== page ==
Some Boomers Make Big Mistakes Managing Their Parents Money

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As members of the senior market age, they often look to their baby boomer children for help with their finances. This is a time when seniors need their retirement accounts managed, long term care issues addressed, andfor those with larger estateslife insurance and estate planning strategies monitored.

But boomers, in their good faith attempt to do things themselves, are making some big mistakes, according to planners who are working in this market.

Often, the steps boomers take to gain control of their parents assets are “really erroneous,” says Kendall Blunt, regional director for MassMutual out of Portland, Ore.

“You see mistakes every time you turn the corner,” adds Dennis Cobb, a financial planner with Waddell and Reed in Dudley, Mass.

Cobb explains that hes seen many instances where boomers have taken their parents investment accounts and placed them in a low interest checking or savings account. “They take away the growth of their money because theyre trying to protect their inheritance,” he continues.

Usually, boomers will move money into an account with their name on it; this is also an attempt to help their parents qualify for Medicaid if the need for long term care should arise, Cobb explains.

“They want the money out of their parents name,” he says.

But this type of strategy can cause a number of other problems for boomers, adds Blunt. A common strategy that boomers use is to simply add their name to their parents investment accounts. But, Blunt adds, “technically thats a gift to the children and can create some negative tax consequences.”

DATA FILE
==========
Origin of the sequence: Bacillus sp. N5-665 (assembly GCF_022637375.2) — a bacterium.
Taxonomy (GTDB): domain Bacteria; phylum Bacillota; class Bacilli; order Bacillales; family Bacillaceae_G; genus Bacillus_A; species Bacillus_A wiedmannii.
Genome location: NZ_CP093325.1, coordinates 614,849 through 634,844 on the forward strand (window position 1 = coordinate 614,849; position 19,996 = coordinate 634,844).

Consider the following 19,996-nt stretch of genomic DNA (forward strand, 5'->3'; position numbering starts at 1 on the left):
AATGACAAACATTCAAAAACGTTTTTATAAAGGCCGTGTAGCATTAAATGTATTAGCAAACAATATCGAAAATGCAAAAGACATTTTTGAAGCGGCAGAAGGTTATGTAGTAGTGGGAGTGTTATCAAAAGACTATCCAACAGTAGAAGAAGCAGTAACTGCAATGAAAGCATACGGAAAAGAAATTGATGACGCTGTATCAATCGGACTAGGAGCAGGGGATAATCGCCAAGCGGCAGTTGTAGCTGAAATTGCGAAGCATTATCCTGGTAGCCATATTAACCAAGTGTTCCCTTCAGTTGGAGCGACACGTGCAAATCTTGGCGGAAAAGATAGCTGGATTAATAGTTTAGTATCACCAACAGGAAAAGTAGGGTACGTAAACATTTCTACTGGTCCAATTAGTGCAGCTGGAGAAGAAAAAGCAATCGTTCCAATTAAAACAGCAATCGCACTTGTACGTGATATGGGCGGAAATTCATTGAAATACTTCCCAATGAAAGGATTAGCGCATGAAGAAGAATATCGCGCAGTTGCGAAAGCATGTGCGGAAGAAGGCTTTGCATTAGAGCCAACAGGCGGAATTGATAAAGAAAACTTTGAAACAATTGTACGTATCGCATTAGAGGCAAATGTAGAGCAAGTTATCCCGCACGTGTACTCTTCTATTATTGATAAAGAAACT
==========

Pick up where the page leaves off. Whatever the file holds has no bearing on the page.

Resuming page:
Rather then move all the assets into their name, Blunt recommends that boomers keep highly appreciated assets in their parents name. The result is a better step up in basis at the time of their parents death, he says.

Otherwise, he continues, if the boomers name is on the account, only half will qualify for the step up in basis. “Thats going to expose a lot more of that account to potential capital gains to the children.”

As an alternative to re-titling assets in their name, boomers should consider working with an attorney to draft a durable power of attorney document. This would effectively give the boomer control to make financial decisions for the benefit of his or her parents.

But even this strategy has its potential pitfalls, depending on how the document is drafted, Blunt explains. “Ive seen circumstances where life insurance programs were set up, and the power of attorney document did not allow gifts to be made,” he says.

This would have a huge impact on life insurance programs that were designed to be funded with annual gifts from the parents. The document may restrict the children from making annual exclusion gifts to themselves or to an irrevocable life insurance trust that names them as beneficiariesresulting in an insurance policy that requires premiums that cannot be paid by gifts from the parents.

“Im sure at the time of the drafting the attorney assumed that would solve the problem of the kids potentially abusing the ability to gift to themselves,” he says.

Blunt recommends boomers seek legal counsel before making any planning decisions that could result in this type of bad situation.

“Its rarely a mistake to step up and pay for competent counsel, but many people are very averse to writing checks to attorneys,” he says.

However, it may be much more costly for boomers who fail to pay attention to these potential issues than any legal fees they may have incurred while planning to avoid them, Blunt says.


Reproduced from National Underwriter Life & Health/Financial Services Edition, February 20, 2004. Copyright 2004 by The National Underwriter Company in the serial publication. All rights reserved.Copyright in this article as an independent work may be held by the author.